While the female merrow is comely indeed and a siren in both form and feature, the male of the species is characterized by green hair and teeth, as they’ve never felt the need for dental hygiene. Withal, they have a predator’s cold eyes, often described as pig-like. The macamore‘s nose is bulbous and a perpetual red from his fondness for rum, while his limbs are misshapen by fin-like extensions from every joint.
The female merrow is a kind of mermaid and fond of seducing lonely fishermen like this lad. She is a more-than-willing companion, since her alternatives are less than attractive.
You’d expect a macamore to look like this, wouldn’t you? But you’d be wrong.
At best he looks something like this. And at worst…
What’s more, if you look very closely, you’ll notice the absence of certain equipment commonly found among men but not mermen, whose form is fishlike in certain departments. The difference can be disappointing, to say the least, once a merrow has tried life ashore and the pleasures to be had there.
“I’ve had it with halibut! Where’s the beef?!”
So long as the merrow takes care not to lose her cohuleen druith, a magical cap that allows her to breathe underwater, then she is free to emerge from the sea and take up with mortal men. Should it be lost, however, she would be doomed to a life on land, a life of sorrow as her young man ages and finally dies. Eventually, she does likewise.
What does this little cap look like? Well, it’s said to resemble a Spanish bullfighter’s montera, but that is ridiculous.
Macamores wear them too, but in their case, it’s made from a yarmulke (no, they are not Jewish! They are not even remotely kosher. Like the rest of the Fallen, they are making do with what they can find here, and yarmulkes are metal-free).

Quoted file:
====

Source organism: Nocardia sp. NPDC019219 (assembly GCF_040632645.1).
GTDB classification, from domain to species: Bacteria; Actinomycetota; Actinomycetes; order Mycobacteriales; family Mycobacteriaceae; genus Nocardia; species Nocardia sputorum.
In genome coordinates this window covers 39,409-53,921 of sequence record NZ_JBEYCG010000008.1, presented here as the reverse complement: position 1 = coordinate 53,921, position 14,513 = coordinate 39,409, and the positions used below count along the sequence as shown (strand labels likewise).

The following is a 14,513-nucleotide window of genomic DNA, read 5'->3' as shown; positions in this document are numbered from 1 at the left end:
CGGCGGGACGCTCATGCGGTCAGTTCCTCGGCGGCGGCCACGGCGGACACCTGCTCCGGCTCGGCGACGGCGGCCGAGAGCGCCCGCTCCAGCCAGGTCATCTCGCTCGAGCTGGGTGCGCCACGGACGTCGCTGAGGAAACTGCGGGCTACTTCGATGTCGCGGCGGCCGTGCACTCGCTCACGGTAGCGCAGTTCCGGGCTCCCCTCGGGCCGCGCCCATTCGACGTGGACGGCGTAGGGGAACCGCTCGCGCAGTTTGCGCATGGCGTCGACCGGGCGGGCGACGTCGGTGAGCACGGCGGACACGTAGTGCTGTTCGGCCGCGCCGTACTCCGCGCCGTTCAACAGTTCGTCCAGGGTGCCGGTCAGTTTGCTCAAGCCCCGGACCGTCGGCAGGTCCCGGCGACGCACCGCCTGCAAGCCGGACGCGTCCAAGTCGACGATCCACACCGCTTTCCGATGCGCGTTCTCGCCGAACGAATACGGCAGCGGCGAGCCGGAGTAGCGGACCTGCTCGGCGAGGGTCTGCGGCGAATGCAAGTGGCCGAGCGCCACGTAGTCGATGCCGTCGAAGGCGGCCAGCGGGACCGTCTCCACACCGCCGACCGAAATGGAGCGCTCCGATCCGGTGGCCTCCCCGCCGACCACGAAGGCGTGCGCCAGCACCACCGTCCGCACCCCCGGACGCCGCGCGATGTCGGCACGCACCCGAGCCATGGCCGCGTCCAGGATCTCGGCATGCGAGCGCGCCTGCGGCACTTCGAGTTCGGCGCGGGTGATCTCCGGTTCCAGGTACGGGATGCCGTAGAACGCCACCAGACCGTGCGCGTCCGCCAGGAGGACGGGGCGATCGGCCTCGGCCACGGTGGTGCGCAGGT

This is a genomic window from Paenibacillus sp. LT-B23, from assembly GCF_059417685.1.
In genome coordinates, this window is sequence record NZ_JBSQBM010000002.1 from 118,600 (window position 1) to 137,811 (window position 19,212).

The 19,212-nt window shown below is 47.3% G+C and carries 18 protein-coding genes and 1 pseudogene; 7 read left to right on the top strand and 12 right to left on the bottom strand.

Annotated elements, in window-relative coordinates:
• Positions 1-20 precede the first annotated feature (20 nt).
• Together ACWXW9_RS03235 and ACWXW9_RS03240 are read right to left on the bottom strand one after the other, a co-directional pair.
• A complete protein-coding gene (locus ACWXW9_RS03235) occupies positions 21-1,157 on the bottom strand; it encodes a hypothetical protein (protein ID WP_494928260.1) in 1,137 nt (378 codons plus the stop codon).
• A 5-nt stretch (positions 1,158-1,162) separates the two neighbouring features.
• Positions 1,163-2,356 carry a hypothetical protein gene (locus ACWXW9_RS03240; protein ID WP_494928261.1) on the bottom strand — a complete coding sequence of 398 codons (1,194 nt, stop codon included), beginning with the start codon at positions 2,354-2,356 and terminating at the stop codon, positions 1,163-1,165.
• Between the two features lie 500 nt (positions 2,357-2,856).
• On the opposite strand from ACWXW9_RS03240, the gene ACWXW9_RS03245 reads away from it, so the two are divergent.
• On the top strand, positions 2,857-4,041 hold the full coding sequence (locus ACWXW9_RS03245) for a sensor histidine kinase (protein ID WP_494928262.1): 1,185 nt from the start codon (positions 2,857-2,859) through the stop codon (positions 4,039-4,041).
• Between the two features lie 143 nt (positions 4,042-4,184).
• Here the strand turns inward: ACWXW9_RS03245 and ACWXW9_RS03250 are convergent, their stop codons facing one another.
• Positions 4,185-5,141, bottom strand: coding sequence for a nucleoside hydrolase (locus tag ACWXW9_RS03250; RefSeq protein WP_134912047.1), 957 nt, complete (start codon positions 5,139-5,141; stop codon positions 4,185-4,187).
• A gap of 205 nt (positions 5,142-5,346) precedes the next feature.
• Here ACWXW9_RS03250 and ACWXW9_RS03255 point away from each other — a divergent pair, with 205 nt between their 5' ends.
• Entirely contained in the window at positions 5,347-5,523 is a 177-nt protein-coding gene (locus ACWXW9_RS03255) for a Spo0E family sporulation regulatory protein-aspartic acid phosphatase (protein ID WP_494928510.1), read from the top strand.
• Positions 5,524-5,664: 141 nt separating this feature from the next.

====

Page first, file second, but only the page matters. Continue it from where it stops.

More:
Naturally, the preference shown by the female form for human companionship doesn’t sit well with the macamores. Add their sexual frustrations to the stresses and strains of being stranded in this cold world, where the oceans are awash with plastic detritus, the sea floor is littered with nets and steel fish hooks, and factory ships strip the world of its finned wealth with no regard for the future – well, it’s a wonder they don’t simply go on a rampage at every turn.
Lately, things have been a bit strange.
For instance, it’s Dungeness crab season on the Pacific Coast. Normally, this is a time of joyful abundance for San Francisco’s fishermen and sea food lovers too…
Not so much for the Dungeness crabs themselves…
And their escape attempts have suddenly become much more successful than usual because…
That’s right – they’re packing!
The word is, the macamores have begun taking sides in the perennial contest between fishermen and their catch. In some cases, that means mere pranks, but you can’t hand out a howitzer to a humpback whale or even itty bitty derringers to Dungeness crabs without setting off larger conflicts.
If you should encounter a macamore, I’d advise you to reel in your line. Hang it up for the day and head for home, and when you get there, count your blessings.